From Wikipedia, the free encyclopedia:
“Early 6.5x50mm cartridges had a
cupro-nickel round nosed bullet weighing 10.4 grams (160 gr) fired
with approximately 2.0 grams (31 gr) of smokeless powder. This was
later changed with the adoption of the Type 38 when Japan, in line
with the other great powers around the same time, changed to the
pointed or spitzer bullet in the first decade of the twentieth
century. The Type 38 spitzer-bullet round fired a 9.0-gram (139 gr)
bullet with a powder charge of 2.5 grams (39 gr) for a muzzle
velocity of around 770 metres per second (2,500 ft/s).
The Type 38 spitzer version of the 6.5x50mm cartridge remained unchanged until after the adoption of the Type 11 Light Machine Gun in 1922. The Type 11 was initial meant to fire standard Type 38 Rifle ball ammunition by means of ordinary five-shot Type 38 stripper clips. Subsequent use indicated that the higher pressures generated by the standard rifle ammunition caused parts wear and breakage in machine guns. It was thus decided to reduce the powder charge of Type 11 6.5 mm ammunition to overcome the problem. This reduced charge 6.5 mm ammunition can be identified by a letter "G" in a circle stamped on the outside of the ammunition packaging which stands for the first letter of genso - the Japanese word for "reduced." This special ammunition was also issued to soldiers carrying the Type 96 Light Machine Gun introduced in 1936 and to snipers issued the Type 97 Sniper Rifle, introduced in 1937. The advantage of the reduced charge ammunition to the sniper was it aided in his concealment as the reduced charge rounds produced less muzzle flash than standard rounds and thus did not give away the sniper's position.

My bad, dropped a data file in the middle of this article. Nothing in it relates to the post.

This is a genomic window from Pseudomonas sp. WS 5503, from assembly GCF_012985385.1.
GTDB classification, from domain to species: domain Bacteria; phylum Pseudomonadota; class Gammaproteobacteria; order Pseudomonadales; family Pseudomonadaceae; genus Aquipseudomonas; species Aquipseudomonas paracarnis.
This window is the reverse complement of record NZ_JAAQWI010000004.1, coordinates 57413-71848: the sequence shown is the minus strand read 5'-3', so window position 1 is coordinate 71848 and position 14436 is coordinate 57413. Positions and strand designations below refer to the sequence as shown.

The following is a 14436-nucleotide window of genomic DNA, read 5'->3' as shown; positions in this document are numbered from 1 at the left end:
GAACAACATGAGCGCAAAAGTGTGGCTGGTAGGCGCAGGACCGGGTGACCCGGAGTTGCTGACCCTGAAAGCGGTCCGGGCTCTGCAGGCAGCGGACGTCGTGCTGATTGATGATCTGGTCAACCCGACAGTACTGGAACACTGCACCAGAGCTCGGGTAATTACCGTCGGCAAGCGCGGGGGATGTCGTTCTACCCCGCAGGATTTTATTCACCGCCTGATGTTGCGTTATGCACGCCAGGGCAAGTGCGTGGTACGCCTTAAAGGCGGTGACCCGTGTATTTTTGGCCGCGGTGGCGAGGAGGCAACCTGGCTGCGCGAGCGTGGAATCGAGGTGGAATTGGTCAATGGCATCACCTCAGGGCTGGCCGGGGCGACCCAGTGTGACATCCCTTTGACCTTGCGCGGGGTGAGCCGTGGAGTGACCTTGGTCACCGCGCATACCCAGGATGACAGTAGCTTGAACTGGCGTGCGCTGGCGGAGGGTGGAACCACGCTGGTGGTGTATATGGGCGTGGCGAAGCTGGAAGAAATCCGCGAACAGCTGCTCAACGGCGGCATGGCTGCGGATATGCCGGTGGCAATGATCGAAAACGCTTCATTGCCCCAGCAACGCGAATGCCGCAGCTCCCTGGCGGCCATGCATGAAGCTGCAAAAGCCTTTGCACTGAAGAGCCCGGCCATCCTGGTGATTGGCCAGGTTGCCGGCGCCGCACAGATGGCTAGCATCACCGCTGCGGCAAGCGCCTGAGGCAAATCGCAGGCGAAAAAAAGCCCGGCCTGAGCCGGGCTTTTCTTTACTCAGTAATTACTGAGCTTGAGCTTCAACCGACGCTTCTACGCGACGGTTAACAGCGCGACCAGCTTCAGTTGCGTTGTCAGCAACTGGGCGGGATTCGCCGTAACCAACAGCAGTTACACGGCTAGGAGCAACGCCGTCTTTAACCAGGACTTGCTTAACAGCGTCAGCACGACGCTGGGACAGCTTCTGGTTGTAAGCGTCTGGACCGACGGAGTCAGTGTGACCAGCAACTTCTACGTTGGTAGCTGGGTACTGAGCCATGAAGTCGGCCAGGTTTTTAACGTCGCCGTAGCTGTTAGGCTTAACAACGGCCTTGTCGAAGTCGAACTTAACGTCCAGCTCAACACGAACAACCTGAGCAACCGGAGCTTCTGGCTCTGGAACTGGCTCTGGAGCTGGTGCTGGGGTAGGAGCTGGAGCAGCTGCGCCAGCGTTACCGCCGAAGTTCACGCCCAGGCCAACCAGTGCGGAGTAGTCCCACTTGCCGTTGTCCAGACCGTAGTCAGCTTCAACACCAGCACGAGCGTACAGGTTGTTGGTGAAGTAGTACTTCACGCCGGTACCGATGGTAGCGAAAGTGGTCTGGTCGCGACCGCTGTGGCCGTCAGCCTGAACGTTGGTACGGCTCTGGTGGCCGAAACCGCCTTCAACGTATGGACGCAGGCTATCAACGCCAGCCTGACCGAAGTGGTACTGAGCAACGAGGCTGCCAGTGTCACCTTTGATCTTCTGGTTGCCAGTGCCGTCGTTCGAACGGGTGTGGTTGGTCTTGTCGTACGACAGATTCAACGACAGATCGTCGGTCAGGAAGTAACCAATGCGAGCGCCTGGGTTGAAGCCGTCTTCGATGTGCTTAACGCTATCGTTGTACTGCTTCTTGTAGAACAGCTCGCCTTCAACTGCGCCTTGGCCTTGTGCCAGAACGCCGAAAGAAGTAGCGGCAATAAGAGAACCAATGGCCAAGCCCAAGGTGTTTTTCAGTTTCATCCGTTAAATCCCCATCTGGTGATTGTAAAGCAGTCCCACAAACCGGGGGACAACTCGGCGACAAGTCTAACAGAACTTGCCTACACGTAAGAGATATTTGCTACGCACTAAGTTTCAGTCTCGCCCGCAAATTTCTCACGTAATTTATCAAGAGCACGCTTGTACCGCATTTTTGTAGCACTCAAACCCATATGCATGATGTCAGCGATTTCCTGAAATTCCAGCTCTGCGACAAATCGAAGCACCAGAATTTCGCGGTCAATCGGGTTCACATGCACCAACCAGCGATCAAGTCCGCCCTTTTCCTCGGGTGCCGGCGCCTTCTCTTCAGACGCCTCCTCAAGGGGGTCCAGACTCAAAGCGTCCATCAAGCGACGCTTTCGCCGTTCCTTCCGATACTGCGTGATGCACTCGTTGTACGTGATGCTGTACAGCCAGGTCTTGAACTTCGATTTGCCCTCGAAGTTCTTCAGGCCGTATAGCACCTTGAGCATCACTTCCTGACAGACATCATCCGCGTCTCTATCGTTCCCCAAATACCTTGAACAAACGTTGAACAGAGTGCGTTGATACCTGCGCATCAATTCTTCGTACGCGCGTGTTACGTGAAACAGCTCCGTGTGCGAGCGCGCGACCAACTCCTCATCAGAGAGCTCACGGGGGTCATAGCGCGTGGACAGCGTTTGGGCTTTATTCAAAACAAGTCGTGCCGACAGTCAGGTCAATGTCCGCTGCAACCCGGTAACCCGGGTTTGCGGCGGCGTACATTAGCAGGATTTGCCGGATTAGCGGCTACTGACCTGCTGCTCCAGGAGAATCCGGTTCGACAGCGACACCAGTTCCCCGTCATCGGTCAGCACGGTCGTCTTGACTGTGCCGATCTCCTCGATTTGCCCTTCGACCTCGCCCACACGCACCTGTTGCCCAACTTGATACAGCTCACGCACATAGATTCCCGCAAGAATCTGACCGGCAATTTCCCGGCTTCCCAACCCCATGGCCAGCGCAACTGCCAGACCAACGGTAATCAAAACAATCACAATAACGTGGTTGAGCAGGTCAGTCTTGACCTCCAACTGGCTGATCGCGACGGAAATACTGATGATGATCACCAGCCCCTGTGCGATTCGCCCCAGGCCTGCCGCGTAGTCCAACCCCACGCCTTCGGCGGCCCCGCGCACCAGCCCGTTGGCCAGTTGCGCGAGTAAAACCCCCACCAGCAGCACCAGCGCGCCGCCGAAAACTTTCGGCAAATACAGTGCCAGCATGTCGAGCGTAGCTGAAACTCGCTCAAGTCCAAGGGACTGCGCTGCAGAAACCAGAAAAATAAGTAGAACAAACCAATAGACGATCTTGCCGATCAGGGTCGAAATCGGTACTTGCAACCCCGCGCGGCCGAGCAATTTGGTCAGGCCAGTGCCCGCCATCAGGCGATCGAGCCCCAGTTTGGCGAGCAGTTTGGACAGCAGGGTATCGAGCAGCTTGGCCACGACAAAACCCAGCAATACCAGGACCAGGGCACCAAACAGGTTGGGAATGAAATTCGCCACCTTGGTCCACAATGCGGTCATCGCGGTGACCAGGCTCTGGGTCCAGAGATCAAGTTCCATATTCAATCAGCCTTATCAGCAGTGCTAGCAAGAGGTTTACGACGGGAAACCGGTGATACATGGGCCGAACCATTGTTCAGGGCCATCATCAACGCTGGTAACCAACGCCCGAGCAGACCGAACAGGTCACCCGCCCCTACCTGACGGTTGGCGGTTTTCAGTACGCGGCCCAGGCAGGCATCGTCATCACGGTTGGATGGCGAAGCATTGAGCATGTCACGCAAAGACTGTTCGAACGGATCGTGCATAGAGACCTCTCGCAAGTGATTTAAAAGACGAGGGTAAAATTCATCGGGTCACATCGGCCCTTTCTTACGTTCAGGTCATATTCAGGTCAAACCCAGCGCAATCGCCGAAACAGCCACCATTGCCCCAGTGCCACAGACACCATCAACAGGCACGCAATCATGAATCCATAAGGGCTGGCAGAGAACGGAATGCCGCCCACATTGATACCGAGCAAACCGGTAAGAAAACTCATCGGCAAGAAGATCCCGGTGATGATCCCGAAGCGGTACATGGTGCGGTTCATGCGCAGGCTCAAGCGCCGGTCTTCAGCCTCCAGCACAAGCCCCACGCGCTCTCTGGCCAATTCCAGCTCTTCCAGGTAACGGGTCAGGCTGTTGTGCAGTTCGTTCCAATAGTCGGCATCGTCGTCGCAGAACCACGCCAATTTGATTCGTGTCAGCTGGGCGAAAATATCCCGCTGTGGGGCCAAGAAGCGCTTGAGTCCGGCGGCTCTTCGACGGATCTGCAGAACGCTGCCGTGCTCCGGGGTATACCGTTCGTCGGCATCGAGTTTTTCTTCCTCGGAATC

6.5 gallery ammunition incorporated a paper or wood bullet and dummy rounds as issued to Japanese forces were either all brass rounds or were more commonly red varnished wood with a metal base and rim. Ammunition used in the spigot-type Japanese grenade launchers often have paper bullets and can be identified by staked primers.
After observing the effectiveness of the Type 30 6.5x50mm round as used against them during the Russo-Japanese War of 1904-1905, leading Russian arms designers chambered early Russian semi-automatic rifle designs for the Japanese round. Since the standard Russian military rifle cartridge of the time, the 7.62x54R rimmed round, was too powerful and generated excessive recoil in an automatic arm - a 6.5 mm round was seen as more appropriate. Early semi-automatic designs by Vladimir Fedorov utilized 6.5x50 mm including the Fedorov Avtomat rifle which was actually issued to troops, though in small numbers. Later, Russian troops on the Armenian front were issued with Type 38 Carbines given by the Tsar's government. Russians also tended to modify the Type 38s magazine latch, as it was found that gloved hands would sometimes inadvertently nudge the magazine release and dump the ammunition."
6.5x50mm Arisaka. (2009. March 2). In Wikipedia, The Free Encyclopedia. Retrieved 22:40, March 17. 2009. from http://en.wikipedia.org/w/index.php?title=6.5x50mm_Arisaka&oldid=274473264